Jebreal appeared on screen as a “Palestinian journalist” — her title as a MSNBC contributor had been removed. When she insisted that American broadcast media had not provided adequate context about the 8-year-long Israeli siege of the Gaza Strip or the roots of Palestinian violence, Hayes protested that he had wanted to host Hamas officials alongside the Israeli government spokespeople he routinely featured but that it was practically impossible.

“Not all Palestinians are Hamas,” Jebreal vehemently replied.

“Airtime always strikes me as a bad metric,” Hayes responded. “I mean there are interviews and then there are interviews. I had [Israeli government spokesman] Mark Regev on this program for 16 minutes, alright? That’s a very long interview but there was a lot to talk to him about.”

The NBC producer remarked to me that the network’s public relations strategy had backfired. Hayes’ performance was poorly received on social media while Jebreal appeared as another maverick journalist outcasted by corporate media for delivering uncomfortable truths.

For her part, Jebreal told me she was disturbed by Hayes’ comments. “I admire that Chris [Hayes] wanted to have me on but it seems like he was condoning what happened to me,” she said. “He was saying, ‘What do you expect? We rally around our stars.’ Well, I rally around reality, if that still matters in media.”

Jebreal continued: “I didn’t tell him this on air but I said, ‘I hope you don’t condone other things the network did, like what happened with Ayman.’”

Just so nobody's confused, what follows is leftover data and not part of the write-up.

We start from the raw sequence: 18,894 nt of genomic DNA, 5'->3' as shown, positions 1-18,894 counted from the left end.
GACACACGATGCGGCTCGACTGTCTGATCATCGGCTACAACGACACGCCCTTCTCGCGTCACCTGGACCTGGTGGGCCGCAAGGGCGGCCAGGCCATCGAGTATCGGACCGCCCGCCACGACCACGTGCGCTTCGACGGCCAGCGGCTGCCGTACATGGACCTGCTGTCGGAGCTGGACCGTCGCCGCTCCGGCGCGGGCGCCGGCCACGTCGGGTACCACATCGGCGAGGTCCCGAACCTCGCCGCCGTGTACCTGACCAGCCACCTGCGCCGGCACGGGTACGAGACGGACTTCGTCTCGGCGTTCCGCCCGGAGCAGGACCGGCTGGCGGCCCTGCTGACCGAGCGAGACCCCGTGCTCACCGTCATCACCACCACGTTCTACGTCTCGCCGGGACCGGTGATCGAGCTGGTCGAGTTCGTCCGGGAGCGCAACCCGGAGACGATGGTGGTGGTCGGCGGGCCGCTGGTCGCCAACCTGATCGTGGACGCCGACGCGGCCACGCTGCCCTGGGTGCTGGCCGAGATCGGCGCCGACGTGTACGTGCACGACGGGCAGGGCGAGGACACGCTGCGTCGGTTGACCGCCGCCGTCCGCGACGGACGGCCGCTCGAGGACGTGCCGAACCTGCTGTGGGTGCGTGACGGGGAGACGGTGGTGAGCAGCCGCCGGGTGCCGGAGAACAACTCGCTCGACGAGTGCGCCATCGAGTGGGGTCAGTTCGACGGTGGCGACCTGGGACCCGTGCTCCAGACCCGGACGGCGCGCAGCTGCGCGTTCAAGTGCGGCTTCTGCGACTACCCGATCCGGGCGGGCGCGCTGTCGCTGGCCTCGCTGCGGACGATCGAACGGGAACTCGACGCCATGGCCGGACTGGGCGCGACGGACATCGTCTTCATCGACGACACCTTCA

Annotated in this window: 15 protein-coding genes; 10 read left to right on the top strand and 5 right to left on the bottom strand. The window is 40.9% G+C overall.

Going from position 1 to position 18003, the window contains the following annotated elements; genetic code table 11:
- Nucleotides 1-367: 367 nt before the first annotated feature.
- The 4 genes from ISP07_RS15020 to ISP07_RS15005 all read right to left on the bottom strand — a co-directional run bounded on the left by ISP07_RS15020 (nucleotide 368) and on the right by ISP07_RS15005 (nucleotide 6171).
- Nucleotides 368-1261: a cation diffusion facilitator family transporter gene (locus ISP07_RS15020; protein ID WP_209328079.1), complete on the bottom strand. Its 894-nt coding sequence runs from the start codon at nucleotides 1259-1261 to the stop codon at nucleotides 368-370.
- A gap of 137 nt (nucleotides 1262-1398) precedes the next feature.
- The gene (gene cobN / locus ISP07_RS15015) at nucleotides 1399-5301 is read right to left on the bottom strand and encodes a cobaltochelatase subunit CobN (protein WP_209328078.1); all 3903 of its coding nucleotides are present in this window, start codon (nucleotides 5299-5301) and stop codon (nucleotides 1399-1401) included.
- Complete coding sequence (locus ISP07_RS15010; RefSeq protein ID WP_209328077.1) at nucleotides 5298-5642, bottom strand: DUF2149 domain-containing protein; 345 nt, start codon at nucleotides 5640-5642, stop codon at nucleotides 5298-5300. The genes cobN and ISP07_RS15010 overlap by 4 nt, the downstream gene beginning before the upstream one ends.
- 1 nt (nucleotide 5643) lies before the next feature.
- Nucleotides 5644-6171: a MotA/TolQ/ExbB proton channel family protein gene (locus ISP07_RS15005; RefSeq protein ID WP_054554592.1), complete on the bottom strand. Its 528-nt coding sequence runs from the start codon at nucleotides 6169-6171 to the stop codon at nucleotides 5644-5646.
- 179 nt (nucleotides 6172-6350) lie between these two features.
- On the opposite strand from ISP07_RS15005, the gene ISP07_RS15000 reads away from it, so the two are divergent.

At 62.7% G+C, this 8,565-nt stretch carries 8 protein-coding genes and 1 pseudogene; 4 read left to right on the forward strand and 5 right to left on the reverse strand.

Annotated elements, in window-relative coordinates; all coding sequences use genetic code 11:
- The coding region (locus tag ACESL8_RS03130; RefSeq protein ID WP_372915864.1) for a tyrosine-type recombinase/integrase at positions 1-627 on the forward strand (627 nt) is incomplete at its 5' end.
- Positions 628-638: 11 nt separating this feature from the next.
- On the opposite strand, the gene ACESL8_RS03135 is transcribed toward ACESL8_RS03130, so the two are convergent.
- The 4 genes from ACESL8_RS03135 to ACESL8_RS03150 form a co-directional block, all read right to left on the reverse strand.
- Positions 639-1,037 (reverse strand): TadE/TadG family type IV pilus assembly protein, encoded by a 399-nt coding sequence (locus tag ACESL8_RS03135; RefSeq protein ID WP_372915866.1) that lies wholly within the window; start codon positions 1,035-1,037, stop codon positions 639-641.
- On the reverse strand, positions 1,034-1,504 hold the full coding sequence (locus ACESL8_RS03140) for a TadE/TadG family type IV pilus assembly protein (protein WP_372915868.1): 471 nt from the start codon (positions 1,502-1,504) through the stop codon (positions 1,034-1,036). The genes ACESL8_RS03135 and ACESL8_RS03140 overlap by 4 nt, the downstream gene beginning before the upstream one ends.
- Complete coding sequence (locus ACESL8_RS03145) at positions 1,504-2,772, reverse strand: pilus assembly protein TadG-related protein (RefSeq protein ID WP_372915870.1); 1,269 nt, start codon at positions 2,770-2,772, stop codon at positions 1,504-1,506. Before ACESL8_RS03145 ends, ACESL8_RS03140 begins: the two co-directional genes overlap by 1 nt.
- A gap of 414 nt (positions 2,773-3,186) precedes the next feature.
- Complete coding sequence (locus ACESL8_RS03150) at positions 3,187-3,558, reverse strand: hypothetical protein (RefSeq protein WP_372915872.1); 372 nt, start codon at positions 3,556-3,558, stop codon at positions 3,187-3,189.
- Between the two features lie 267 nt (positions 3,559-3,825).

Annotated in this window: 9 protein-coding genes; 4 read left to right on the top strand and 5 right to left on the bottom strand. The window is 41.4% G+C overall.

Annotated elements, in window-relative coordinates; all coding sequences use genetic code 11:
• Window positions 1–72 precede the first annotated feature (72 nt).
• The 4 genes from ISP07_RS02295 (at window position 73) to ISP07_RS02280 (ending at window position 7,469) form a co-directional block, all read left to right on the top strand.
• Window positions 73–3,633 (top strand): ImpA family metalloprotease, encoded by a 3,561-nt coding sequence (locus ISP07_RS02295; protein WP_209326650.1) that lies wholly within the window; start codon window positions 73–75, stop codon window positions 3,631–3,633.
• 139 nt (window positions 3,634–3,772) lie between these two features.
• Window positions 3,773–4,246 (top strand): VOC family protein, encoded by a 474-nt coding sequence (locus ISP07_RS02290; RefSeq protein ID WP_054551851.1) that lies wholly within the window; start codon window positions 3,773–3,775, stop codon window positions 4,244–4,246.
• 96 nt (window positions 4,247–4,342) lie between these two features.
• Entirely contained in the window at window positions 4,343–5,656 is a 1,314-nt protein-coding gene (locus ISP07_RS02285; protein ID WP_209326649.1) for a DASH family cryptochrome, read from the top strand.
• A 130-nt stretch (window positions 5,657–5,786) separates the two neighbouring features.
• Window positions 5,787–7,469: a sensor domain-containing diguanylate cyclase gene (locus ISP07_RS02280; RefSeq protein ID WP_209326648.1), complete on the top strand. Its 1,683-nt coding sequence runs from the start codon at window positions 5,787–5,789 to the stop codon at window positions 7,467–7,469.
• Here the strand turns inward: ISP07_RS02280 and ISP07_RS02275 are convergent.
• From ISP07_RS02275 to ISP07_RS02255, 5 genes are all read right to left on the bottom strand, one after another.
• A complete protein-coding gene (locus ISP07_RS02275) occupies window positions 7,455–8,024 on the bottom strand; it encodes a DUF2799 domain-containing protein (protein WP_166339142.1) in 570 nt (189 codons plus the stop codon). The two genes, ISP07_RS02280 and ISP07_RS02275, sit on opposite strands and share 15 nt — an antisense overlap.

Jebreal was referring to NBC correspondent Ayman Mohyeldin and his sudden removal by the network from the Gaza Strip. Mohyeldin, a rising star in the network and its only Arab-American reporter in the region, was an eyewitness to the Israeli killing of four young boys who had been playing soccer on a beach near Gaza City.

Moments after the killings, Mohyeldin relayed intimate accounts of the scene through Twitter, then released harrowing footage of the boys’ mother wailing as she learned of their deaths. Oddly, NBC correspondent Richard Engel was summoned to deliver Mohyeldin’s package that evening.

The NBC producer told me that the network was deluged with angry letters and phone calls from pro-Israel activists about Mohyeldin’s reporting.

Hours later, Mohyeldin’s summary of the US State Department’s statement defending Israel’s actions disappeared from his Facebook and Twitter accounts. He had apparently been forced to delete the postings. Next, NBC removed Mohyeldin from Gaza, sending him out of the area on the first plane available.